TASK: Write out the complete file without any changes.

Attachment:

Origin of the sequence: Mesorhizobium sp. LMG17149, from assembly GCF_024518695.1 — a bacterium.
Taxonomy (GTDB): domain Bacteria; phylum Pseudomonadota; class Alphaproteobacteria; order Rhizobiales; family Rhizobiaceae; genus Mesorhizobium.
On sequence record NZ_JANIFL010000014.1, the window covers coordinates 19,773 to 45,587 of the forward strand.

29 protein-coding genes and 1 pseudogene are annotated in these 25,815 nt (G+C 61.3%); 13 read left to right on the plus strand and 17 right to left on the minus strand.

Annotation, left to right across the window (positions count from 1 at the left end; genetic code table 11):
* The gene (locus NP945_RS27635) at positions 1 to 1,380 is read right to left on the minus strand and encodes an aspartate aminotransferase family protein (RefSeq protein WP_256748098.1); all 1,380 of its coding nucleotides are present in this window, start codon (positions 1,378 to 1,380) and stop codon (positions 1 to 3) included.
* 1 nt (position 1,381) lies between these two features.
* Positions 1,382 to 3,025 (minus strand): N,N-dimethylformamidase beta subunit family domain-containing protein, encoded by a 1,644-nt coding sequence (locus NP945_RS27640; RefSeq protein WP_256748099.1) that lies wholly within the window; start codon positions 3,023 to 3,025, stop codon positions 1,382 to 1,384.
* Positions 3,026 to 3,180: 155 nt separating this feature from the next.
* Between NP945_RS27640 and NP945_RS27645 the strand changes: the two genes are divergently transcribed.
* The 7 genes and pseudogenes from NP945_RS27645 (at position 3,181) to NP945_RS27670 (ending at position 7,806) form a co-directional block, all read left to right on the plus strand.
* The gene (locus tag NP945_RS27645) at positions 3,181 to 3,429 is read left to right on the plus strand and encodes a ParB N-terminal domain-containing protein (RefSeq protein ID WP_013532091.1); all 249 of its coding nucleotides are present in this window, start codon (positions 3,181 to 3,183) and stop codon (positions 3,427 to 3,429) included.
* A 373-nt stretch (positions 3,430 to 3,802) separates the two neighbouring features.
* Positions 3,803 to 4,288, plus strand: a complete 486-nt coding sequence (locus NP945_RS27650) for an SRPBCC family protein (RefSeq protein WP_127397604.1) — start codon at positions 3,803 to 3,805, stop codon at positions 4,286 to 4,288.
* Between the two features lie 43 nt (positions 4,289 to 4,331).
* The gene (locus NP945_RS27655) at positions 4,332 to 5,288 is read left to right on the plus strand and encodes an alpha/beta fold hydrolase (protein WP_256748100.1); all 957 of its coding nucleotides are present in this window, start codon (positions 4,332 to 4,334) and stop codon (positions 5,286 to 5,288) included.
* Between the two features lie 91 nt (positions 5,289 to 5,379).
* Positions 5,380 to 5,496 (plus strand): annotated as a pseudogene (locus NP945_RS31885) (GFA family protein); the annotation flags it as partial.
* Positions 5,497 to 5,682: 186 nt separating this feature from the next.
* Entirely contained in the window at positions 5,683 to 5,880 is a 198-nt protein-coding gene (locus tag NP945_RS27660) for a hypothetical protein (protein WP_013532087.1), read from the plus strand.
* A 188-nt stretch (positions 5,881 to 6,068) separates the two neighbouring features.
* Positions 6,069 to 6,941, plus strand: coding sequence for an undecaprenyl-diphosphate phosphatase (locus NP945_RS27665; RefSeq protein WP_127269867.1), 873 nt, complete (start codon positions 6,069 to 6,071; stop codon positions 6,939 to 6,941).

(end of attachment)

Origin of the sequence: Mesorhizobium sp. LMG17149, from assembly GCF_024518695.1 — a bacterium.
Taxonomy (GTDB): domain Bacteria; phylum Pseudomonadota; class Alphaproteobacteria; order Rhizobiales; family Rhizobiaceae; genus Mesorhizobium.
On sequence record NZ_JANIFL010000014.1, the window covers coordinates 19,773 to 45,587 of the forward strand.

29 protein-coding genes and 1 pseudogene are annotated in these 25,815 nt (G+C 61.3%); 13 read left to right on the plus strand and 17 right to left on the minus strand.

Annotation, left to right across the window (positions count from 1 at the left end; genetic code table 11):
* The gene (locus NP945_RS27635) at positions 1 to 1,380 is read right to left on the minus strand and encodes an aspartate aminotransferase family protein (RefSeq protein WP_256748098.1); all 1,380 of its coding nucleotides are present in this window, start codon (positions 1,378 to 1,380) and stop codon (positions 1 to 3) included.
* 1 nt (position 1,381) lies between these two features.
* Positions 1,382 to 3,025 (minus strand): N,N-dimethylformamidase beta subunit family domain-containing protein, encoded by a 1,644-nt coding sequence (locus NP945_RS27640; RefSeq protein WP_256748099.1) that lies wholly within the window; start codon positions 3,023 to 3,025, stop codon positions 1,382 to 1,384.
* Positions 3,026 to 3,180: 155 nt separating this feature from the next.
* Between NP945_RS27640 and NP945_RS27645 the strand changes: the two genes are divergently transcribed.
* The 7 genes and pseudogenes from NP945_RS27645 (at position 3,181) to NP945_RS27670 (ending at position 7,806) form a co-directional block, all read left to right on the plus strand.
* The gene (locus tag NP945_RS27645) at positions 3,181 to 3,429 is read left to right on the plus strand and encodes a ParB N-terminal domain-containing protein (RefSeq protein ID WP_013532091.1); all 249 of its coding nucleotides are present in this window, start codon (positions 3,181 to 3,183) and stop codon (positions 3,427 to 3,429) included.
* A 373-nt stretch (positions 3,430 to 3,802) separates the two neighbouring features.
* Positions 3,803 to 4,288, plus strand: a complete 486-nt coding sequence (locus NP945_RS27650) for an SRPBCC family protein (RefSeq protein WP_127397604.1) — start codon at positions 3,803 to 3,805, stop codon at positions 4,286 to 4,288.
* Between the two features lie 43 nt (positions 4,289 to 4,331).
* The gene (locus NP945_RS27655) at positions 4,332 to 5,288 is read left to right on the plus strand and encodes an alpha/beta fold hydrolase (protein WP_256748100.1); all 957 of its coding nucleotides are present in this window, start codon (positions 4,332 to 4,334) and stop codon (positions 5,286 to 5,288) included.
* Between the two features lie 91 nt (positions 5,289 to 5,379).
* Positions 5,380 to 5,496 (plus strand): annotated as a pseudogene (locus NP945_RS31885) (GFA family protein); the annotation flags it as partial.
* Positions 5,497 to 5,682: 186 nt separating this feature from the next.
* Entirely contained in the window at positions 5,683 to 5,880 is a 198-nt protein-coding gene (locus tag NP945_RS27660) for a hypothetical protein (protein WP_013532087.1), read from the plus strand.
* A 188-nt stretch (positions 5,881 to 6,068) separates the two neighbouring features.
* Positions 6,069 to 6,941, plus strand: coding sequence for an undecaprenyl-diphosphate phosphatase (locus NP945_RS27665; RefSeq protein WP_127269867.1), 873 nt, complete (start codon positions 6,069 to 6,071; stop codon positions 6,939 to 6,941).